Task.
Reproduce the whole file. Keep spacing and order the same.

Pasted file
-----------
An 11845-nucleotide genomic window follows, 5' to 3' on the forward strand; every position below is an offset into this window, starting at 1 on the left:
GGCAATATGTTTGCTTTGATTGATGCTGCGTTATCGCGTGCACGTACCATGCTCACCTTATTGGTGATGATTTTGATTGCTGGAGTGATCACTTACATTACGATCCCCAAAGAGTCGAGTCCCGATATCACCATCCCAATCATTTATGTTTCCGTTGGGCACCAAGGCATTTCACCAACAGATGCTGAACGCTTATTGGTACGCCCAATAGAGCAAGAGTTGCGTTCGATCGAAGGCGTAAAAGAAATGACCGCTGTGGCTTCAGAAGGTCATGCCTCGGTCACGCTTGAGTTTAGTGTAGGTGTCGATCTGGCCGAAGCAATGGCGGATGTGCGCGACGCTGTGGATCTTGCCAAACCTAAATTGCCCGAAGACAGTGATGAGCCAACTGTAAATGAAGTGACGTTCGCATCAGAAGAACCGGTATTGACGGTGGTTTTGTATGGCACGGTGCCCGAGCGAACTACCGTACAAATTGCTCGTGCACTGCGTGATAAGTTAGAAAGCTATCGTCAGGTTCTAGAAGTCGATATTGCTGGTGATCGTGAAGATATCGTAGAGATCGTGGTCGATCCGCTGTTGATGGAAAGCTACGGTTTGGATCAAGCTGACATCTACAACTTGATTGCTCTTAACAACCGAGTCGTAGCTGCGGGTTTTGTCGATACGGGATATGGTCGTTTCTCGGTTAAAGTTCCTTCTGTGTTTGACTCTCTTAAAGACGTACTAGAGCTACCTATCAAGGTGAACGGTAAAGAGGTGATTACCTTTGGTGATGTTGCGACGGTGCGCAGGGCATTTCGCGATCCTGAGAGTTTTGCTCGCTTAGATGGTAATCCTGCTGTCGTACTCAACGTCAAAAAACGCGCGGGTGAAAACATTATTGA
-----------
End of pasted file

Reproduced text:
An 11845-nucleotide genomic window follows, 5' to 3' on the forward strand; every position below is an offset into this window, starting at 1 on the left:
GGCAATATGTTTGCTTTGATTGATGCTGCGTTATCGCGTGCACGTACCATGCTCACCTTATTGGTGATGATTTTGATTGCTGGAGTGATCACTTACATTACGATCCCCAAAGAGTCGAGTCCCGATATCACCATCCCAATCATTTATGTTTCCGTTGGGCACCAAGGCATTTCACCAACAGATGCTGAACGCTTATTGGTACGCCCAATAGAGCAAGAGTTGCGTTCGATCGAAGGCGTAAAAGAAATGACCGCTGTGGCTTCAGAAGGTCATGCCTCGGTCACGCTTGAGTTTAGTGTAGGTGTCGATCTGGCCGAAGCAATGGCGGATGTGCGCGACGCTGTGGATCTTGCCAAACCTAAATTGCCCGAAGACAGTGATGAGCCAACTGTAAATGAAGTGACGTTCGCATCAGAAGAACCGGTATTGACGGTGGTTTTGTATGGCACGGTGCCCGAGCGAACTACCGTACAAATTGCTCGTGCACTGCGTGATAAGTTAGAAAGCTATCGTCAGGTTCTAGAAGTCGATATTGCTGGTGATCGTGAAGATATCGTAGAGATCGTGGTCGATCCGCTGTTGATGGAAAGCTACGGTTTGGATCAAGCTGACATCTACAACTTGATTGCTCTTAACAACCGAGTCGTAGCTGCGGGTTTTGTCGATACGGGATATGGTCGTTTCTCGGTTAAAGTTCCTTCTGTGTTTGACTCTCTTAAAGACGTACTAGAGCTACCTATCAAGGTGAACGGTAAAGAGGTGATTACCTTTGGTGATGTTGCGACGGTGCGCAGGGCATTTCGCGATCCTGAGAGTTTTGCTCGCTTAGATGGTAATCCTGCTGTCGTACTCAACGTCAAAAAACGCGCGGGTGAAAACATTATTGA